OxiDate 2.0 is available in 2.5 gallon, 5 gallon, 30 gallon, 55 gallon and 275 gallon sizes.
The Food Institute updates recall manual
The fourth edition of Upper Saddle River, N.J.-based The Food Institute’s Food Products Recall Manual is available and includes updated tips on how to remove a product from distribution channels and consumers’ hands.
Food recalls in the last quarter of 2011 were up more than 50% compared to the fourth quarter of 2010, but that number represents all food recalls, including meat, dairy and other foods in addition to fresh produce, according to The Food Institute’s website.
Regardless of the type of food involved, numerous legal and logistical issues arise during a recall, and the manual from The Food Institute includes step-by-step guidelines for any size business faced with issuing a recall. Tips include how to deal with the media and what government requirements companies must fulfill to avoid penalties.
The manual specifically addresses fresh produce recalls. It also includes samples of recall notices and news releases, as well as Food and Drug Administration guidelines and regulations.
For additional information call the institute at (201) 791-5570 or visit www.foodinstitute.com/recall.cfm.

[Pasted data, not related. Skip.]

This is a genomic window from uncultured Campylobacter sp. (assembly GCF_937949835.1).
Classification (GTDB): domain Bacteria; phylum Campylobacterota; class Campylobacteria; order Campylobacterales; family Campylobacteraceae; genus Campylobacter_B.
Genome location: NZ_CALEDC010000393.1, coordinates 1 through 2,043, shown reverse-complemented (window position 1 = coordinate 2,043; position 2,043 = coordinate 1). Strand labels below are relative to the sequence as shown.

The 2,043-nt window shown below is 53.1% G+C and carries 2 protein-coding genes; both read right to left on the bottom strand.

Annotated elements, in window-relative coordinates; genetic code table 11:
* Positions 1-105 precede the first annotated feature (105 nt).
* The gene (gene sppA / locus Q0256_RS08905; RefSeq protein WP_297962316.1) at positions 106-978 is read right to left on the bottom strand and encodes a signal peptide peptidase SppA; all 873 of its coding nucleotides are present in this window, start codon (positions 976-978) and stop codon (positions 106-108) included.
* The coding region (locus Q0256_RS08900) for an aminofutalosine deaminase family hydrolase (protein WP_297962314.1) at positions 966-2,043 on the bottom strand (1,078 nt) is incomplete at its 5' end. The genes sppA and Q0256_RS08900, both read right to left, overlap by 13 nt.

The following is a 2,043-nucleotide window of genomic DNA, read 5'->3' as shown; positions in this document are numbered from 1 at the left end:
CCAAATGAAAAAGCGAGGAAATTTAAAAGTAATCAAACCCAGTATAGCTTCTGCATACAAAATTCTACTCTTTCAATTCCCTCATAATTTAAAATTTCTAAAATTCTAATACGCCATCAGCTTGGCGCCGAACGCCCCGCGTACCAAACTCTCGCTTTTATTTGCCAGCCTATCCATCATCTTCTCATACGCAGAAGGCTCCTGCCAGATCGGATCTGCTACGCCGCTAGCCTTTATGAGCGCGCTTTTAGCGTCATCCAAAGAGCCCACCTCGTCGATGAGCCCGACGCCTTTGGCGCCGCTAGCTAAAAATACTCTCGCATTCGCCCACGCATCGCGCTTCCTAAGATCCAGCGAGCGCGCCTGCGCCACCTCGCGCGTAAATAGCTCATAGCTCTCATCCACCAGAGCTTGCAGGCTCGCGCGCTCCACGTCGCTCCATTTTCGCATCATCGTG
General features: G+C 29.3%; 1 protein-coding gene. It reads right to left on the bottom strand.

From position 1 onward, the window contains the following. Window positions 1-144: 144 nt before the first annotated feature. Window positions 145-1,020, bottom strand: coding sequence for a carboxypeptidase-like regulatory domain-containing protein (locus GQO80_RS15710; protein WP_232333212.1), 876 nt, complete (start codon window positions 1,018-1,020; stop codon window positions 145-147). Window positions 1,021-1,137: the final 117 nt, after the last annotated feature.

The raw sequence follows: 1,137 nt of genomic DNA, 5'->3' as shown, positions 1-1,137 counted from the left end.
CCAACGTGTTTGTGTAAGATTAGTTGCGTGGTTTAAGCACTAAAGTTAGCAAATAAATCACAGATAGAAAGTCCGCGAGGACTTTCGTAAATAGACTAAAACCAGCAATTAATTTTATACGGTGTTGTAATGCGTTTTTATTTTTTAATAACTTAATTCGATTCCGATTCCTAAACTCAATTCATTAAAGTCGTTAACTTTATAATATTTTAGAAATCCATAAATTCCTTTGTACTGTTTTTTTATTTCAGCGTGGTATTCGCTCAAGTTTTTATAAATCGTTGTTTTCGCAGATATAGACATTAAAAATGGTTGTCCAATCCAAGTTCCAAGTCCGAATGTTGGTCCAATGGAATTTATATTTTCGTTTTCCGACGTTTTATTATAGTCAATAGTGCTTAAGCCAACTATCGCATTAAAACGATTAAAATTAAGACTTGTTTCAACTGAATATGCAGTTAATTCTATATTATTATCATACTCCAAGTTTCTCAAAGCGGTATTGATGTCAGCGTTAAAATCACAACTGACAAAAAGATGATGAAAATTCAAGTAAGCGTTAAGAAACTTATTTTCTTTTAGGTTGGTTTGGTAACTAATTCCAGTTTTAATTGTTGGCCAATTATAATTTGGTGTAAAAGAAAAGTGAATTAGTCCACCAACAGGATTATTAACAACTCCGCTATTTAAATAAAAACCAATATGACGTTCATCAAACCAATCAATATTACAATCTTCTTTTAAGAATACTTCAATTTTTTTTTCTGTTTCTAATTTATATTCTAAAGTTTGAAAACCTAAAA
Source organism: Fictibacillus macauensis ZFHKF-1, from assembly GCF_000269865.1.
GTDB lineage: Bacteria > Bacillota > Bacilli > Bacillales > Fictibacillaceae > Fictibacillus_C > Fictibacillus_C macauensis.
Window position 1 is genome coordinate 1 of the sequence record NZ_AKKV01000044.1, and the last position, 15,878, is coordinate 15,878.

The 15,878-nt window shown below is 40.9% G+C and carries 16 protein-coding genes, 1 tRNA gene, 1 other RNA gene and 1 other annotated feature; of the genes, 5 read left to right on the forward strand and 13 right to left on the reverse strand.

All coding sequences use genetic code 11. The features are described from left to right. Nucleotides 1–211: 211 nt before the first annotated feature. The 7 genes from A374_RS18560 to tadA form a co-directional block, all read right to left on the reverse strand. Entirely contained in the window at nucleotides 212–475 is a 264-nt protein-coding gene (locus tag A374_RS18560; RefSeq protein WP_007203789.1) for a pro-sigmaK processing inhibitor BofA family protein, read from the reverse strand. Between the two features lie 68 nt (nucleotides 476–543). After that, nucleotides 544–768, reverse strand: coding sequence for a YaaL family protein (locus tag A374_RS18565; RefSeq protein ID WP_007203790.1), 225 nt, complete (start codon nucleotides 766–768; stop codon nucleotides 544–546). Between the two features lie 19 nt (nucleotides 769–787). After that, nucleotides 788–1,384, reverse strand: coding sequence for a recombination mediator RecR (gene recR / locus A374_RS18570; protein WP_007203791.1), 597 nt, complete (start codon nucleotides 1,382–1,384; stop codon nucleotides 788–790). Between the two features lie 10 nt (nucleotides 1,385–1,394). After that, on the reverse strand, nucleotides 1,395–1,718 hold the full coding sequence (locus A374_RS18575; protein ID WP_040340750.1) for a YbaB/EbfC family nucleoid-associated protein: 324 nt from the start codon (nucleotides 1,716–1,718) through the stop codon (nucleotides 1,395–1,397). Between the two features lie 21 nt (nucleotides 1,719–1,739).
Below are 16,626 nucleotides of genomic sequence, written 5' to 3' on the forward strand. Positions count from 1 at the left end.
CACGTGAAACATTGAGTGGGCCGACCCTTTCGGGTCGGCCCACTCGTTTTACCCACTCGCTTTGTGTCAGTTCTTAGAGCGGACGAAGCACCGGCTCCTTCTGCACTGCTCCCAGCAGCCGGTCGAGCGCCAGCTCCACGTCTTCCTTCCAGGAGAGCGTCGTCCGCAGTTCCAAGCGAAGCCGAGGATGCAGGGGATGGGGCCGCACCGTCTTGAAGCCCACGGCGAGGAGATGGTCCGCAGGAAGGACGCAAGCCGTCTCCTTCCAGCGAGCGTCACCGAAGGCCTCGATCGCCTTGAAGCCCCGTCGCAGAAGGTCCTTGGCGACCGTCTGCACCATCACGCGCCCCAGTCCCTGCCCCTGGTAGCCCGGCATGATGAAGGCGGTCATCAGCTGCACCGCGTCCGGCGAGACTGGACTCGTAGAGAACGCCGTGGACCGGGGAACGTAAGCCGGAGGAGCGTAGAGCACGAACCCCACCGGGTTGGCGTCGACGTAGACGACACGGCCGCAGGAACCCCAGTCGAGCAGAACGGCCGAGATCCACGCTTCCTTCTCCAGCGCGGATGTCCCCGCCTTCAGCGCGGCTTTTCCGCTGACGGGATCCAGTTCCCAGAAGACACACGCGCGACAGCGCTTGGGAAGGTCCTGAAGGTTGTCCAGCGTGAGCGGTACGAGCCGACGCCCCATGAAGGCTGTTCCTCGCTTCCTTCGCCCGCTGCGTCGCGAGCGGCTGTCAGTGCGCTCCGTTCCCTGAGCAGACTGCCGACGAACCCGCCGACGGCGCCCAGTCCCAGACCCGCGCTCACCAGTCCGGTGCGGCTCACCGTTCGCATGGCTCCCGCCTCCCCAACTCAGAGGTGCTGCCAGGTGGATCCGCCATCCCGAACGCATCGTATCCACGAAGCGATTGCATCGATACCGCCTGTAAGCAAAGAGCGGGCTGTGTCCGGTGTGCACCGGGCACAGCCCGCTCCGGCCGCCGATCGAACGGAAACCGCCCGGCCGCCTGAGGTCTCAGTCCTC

IFT videos could help retailers, farmers markets
Two new videos produced by the Institute of Food Technologies, Chicago, could be used in retail and farmers market settings to help reduce illnesses related to foodborne pathogens.
Released March 8 in conjunction with National Agriculture Day, the videos were designed to help consumers be smarter shoppers. However, Stephanie Callahan, media relations specialist for IFT, said the videos could be used in stores and markets.
Retailers and operators of farmers markets who would like to use the videos should contact IFT at 312-604-0256.
“Food Safety in the Produce Aisle” discusses the importance of temperature control with fresh produce. It reminds consumers to look for refrigerated cases when buying produce and to store it in their home refrigerators at 40 degrees.
“Smart Tips for Shopping at Farmer’s Markets” describes what to watch for when buying fresh produce in settings other than traditional supermarkets. It also reminds consumers that a claim of “locally grown” does not mean produce is any less likely to have dirt or pathogens, and stresses the importance of washing fresh fruits and vegetables.